Also, the dexterity they offer is great, but with some of the thinner soles, you can feel those large rocks underneath you. It’s always worth taking on a light trail first to see how they perform.
That raises another point: preparation. You’ve probably spent your whole life wearing conventional shoes, the adjustment from solid soles to zero drop ones isn’t going to be an easy transition.
Those with high foot arches might have a little more support as they’re used to putting pressure on the heel and toe, but it can be a painful period for some. Regardless of the pair you get, you’ll need time to break them in.
Our #1 Pick
You’ve read our reviews, and hopefully picked up some useful know-how en route. But we’ve reached the end of the trail, and now we’ve got to decide which pair we’re sticking with.
It hasn’t been an easy choice, there are plenty of different hiking scenarios to take into account after all, not to mention time spent doing casual walking or just chilling on the site if you’re taking a pair camping with you.
But for the pure hiking experience, we’ve chosen the VivoBarefoot Tracker Forest Esc as the best barefoot hiking shoes.
It eventually came down to a toss-up between them and the Xero, and while we took waterproofing into account, ultimately that Michelin sole pulled through.
Its traction is really among the best I’ve felt using any hiking boot, and only supplemented by the freedom that barefoot movement allows. Plus, it does just look gorgeous with that leather.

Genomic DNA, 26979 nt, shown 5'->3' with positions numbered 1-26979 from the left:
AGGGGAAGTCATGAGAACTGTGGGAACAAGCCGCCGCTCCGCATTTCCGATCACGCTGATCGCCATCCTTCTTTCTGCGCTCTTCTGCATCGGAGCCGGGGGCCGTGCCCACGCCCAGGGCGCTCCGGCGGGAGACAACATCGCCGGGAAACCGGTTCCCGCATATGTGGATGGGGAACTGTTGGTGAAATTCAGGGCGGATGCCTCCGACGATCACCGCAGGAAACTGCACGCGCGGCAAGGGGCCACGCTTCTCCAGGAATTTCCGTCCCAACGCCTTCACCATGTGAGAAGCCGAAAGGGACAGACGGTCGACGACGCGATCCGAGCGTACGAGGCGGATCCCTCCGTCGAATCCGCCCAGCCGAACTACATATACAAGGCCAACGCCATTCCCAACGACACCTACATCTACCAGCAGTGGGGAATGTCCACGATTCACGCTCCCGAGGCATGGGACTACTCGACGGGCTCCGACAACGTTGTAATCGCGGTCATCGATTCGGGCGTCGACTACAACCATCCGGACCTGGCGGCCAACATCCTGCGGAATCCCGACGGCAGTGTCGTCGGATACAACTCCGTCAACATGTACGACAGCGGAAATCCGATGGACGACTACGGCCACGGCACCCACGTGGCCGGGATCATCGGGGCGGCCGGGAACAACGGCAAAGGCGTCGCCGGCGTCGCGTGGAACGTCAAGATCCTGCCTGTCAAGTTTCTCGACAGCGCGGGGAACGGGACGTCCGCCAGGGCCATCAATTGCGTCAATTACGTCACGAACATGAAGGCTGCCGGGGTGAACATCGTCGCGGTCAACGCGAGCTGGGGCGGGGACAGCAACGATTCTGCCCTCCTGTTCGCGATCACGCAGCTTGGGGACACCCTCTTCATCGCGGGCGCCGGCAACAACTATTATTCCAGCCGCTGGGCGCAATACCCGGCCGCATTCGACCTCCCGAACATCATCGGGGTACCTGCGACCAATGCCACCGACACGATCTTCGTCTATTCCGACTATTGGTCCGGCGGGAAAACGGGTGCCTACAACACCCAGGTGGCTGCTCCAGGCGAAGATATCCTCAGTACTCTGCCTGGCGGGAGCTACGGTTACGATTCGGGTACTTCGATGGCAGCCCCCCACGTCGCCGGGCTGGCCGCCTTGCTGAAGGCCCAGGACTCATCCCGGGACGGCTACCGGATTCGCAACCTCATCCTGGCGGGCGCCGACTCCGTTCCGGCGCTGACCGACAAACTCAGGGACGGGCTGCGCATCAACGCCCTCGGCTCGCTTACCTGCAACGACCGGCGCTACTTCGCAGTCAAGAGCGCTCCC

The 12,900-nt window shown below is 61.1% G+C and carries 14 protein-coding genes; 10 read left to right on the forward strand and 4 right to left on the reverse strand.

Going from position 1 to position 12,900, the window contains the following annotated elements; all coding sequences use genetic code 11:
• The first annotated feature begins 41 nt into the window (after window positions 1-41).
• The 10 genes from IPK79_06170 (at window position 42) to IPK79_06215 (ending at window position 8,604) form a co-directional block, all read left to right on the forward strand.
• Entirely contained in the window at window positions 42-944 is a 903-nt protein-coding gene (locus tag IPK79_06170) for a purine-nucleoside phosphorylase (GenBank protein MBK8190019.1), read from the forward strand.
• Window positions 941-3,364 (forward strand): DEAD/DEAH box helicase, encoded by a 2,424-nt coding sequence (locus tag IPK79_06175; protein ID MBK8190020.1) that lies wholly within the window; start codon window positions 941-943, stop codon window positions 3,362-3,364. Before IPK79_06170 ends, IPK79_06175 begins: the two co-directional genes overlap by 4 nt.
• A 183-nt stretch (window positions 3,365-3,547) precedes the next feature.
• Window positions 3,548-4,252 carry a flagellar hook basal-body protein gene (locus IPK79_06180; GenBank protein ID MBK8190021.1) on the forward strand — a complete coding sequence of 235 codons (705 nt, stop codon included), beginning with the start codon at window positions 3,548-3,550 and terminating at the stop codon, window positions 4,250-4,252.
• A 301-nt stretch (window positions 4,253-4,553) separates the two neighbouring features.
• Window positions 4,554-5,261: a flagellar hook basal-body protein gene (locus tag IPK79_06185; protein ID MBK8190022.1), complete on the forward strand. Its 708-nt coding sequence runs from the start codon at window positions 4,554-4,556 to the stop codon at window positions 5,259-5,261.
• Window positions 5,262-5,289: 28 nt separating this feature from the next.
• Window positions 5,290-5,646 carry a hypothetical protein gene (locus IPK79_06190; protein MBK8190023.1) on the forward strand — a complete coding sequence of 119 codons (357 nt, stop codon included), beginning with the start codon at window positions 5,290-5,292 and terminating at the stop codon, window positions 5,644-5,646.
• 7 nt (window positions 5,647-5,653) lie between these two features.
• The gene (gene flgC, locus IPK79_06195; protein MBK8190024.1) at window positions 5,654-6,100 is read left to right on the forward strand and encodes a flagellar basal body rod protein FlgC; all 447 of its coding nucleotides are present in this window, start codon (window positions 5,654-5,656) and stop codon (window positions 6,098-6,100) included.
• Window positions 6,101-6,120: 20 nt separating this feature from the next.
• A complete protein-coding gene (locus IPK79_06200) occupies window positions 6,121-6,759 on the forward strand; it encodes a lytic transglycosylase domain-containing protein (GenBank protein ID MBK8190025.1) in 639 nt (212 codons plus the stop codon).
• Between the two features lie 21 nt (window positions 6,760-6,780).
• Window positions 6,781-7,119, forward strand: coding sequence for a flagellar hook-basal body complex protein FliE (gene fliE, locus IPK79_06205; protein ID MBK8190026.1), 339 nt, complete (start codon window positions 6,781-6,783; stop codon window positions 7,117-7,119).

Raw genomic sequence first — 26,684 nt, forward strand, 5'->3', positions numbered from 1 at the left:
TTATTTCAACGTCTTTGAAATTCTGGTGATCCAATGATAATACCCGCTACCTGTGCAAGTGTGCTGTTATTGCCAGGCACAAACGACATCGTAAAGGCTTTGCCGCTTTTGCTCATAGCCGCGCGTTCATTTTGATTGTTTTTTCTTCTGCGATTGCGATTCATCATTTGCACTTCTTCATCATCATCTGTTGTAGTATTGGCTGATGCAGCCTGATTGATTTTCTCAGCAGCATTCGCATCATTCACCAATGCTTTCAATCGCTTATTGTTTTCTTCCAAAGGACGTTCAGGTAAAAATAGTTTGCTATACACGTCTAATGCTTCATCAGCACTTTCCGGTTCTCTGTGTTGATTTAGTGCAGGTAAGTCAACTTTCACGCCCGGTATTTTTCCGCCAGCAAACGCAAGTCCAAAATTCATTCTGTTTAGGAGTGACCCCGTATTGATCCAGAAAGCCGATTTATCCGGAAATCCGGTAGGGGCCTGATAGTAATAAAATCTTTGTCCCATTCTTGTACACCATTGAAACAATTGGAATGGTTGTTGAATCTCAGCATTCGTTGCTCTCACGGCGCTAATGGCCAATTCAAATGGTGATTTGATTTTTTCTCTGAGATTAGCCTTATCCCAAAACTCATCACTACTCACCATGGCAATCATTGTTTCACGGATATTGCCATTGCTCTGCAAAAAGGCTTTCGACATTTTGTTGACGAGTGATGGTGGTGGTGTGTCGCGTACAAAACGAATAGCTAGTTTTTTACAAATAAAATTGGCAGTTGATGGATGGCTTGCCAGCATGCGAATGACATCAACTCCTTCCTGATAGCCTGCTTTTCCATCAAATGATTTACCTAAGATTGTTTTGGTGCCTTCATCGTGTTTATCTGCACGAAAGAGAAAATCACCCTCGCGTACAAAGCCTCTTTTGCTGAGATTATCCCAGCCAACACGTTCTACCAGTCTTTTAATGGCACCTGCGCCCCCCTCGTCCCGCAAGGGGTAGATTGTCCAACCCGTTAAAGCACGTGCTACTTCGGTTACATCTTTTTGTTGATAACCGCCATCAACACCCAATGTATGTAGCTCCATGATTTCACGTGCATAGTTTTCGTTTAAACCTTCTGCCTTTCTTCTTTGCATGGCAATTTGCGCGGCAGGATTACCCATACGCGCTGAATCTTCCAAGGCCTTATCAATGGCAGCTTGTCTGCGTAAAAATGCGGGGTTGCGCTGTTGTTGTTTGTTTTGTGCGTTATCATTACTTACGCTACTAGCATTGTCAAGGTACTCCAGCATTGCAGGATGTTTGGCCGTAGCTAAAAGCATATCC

Are Barefoot Shoes Good For Hiking?
Barefoot shoes may not be suitable for all types of hiking, as they lack certain features like ankle support and protection from sharp objects, increasing the risk of injuries.
Are Minimalist Shoes the Same as Barefoot Shoes?
Minimalist shoes are designed to mimic barefoot movement but may still have some cushioning or support, while barefoot shoes have zero cushioning and support and allow for full range of natural motion.
Are Barefoot Shoes Better for Your Feet?
Wearing barefoot shoes can improve foot strength and balance, but may also increase the risk of certain injuries due to lack of support and protection.
Advocates of barefoot shoes argue that by creating more toe room and reducing the amount of arch support provided by the outsole, you’re allowing the muscles in your feet to become less stiff and grow stronger.
Are Barefoot Shoes Better than Normal Shoes?
It depends on what you’re using them for, and the shape of your foot. They may be effective during workouts and short trails, but despite the example of famed runner Abebe Bikila, marathon runners today still ultimately opt for conventional shoes with greater cushioning for such long distances.
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Last update on 2023-11-29 / Affiliate links / Images from Amazon Product Advertising API